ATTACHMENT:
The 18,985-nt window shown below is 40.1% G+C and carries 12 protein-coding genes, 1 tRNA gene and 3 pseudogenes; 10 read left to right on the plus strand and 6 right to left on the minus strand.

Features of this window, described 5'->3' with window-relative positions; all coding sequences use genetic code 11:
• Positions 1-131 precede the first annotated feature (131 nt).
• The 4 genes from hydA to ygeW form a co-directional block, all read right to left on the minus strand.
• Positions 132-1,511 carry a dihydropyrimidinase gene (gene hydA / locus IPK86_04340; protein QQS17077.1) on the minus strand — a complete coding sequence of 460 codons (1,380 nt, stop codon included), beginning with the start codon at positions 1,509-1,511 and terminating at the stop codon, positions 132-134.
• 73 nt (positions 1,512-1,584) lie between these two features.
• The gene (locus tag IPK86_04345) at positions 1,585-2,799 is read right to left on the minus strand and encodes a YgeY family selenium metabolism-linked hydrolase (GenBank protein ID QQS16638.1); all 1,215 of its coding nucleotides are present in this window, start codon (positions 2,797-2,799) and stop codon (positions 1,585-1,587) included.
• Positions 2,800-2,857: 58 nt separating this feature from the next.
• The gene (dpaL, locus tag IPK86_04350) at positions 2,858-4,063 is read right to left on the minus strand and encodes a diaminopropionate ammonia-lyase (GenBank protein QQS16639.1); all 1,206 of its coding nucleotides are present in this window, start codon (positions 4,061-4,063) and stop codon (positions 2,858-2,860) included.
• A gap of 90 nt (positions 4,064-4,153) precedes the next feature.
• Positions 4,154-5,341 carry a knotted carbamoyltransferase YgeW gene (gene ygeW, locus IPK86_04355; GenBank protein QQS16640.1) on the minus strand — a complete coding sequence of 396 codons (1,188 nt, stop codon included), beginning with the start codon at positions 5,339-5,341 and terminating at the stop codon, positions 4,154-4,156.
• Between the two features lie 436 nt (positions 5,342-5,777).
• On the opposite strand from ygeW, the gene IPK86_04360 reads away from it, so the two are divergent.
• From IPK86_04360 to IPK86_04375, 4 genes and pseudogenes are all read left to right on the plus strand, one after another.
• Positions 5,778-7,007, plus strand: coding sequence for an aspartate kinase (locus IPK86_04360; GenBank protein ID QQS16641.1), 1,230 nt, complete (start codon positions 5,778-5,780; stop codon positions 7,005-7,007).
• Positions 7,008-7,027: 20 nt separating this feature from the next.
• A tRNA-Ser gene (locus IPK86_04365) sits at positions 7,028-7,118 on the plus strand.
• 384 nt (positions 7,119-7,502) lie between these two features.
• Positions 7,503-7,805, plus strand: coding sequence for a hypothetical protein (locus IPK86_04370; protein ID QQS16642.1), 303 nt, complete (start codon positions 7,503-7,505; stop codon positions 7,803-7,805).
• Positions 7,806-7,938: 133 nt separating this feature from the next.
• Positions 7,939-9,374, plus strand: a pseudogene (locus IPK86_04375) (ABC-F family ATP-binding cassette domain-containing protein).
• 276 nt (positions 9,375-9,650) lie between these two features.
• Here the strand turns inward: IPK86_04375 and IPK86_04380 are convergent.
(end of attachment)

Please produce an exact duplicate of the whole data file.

The 18,985-nt window shown below is 40.1% G+C and carries 12 protein-coding genes, 1 tRNA gene and 3 pseudogenes; 10 read left to right on the plus strand and 6 right to left on the minus strand.

Features of this window, described 5'->3' with window-relative positions; all coding sequences use genetic code 11:
• Positions 1-131 precede the first annotated feature (131 nt).
• The 4 genes from hydA to ygeW form a co-directional block, all read right to left on the minus strand.
• Positions 132-1,511 carry a dihydropyrimidinase gene (gene hydA / locus IPK86_04340; protein QQS17077.1) on the minus strand — a complete coding sequence of 460 codons (1,380 nt, stop codon included), beginning with the start codon at positions 1,509-1,511 and terminating at the stop codon, positions 132-134.
• 73 nt (positions 1,512-1,584) lie between these two features.
• The gene (locus tag IPK86_04345) at positions 1,585-2,799 is read right to left on the minus strand and encodes a YgeY family selenium metabolism-linked hydrolase (GenBank protein ID QQS16638.1); all 1,215 of its coding nucleotides are present in this window, start codon (positions 2,797-2,799) and stop codon (positions 1,585-1,587) included.
• Positions 2,800-2,857: 58 nt separating this feature from the next.
• The gene (dpaL, locus tag IPK86_04350) at positions 2,858-4,063 is read right to left on the minus strand and encodes a diaminopropionate ammonia-lyase (GenBank protein QQS16639.1); all 1,206 of its coding nucleotides are present in this window, start codon (positions 4,061-4,063) and stop codon (positions 2,858-2,860) included.
• A gap of 90 nt (positions 4,064-4,153) precedes the next feature.
• Positions 4,154-5,341 carry a knotted carbamoyltransferase YgeW gene (gene ygeW, locus IPK86_04355; GenBank protein QQS16640.1) on the minus strand — a complete coding sequence of 396 codons (1,188 nt, stop codon included), beginning with the start codon at positions 5,339-5,341 and terminating at the stop codon, positions 4,154-4,156.
• Between the two features lie 436 nt (positions 5,342-5,777).
• On the opposite strand from ygeW, the gene IPK86_04360 reads away from it, so the two are divergent.
• From IPK86_04360 to IPK86_04375, 4 genes and pseudogenes are all read left to right on the plus strand, one after another.
• Positions 5,778-7,007, plus strand: coding sequence for an aspartate kinase (locus IPK86_04360; GenBank protein ID QQS16641.1), 1,230 nt, complete (start codon positions 5,778-5,780; stop codon positions 7,005-7,007).
• Positions 7,008-7,027: 20 nt separating this feature from the next.
• A tRNA-Ser gene (locus IPK86_04365) sits at positions 7,028-7,118 on the plus strand.
• 384 nt (positions 7,119-7,502) lie between these two features.
• Positions 7,503-7,805, plus strand: coding sequence for a hypothetical protein (locus IPK86_04370; protein ID QQS16642.1), 303 nt, complete (start codon positions 7,503-7,505; stop codon positions 7,803-7,805).
• Positions 7,806-7,938: 133 nt separating this feature from the next.
• Positions 7,939-9,374, plus strand: a pseudogene (locus IPK86_04375) (ABC-F family ATP-binding cassette domain-containing protein).
• 276 nt (positions 9,375-9,650) lie between these two features.
• Here the strand turns inward: IPK86_04375 and IPK86_04380 are convergent.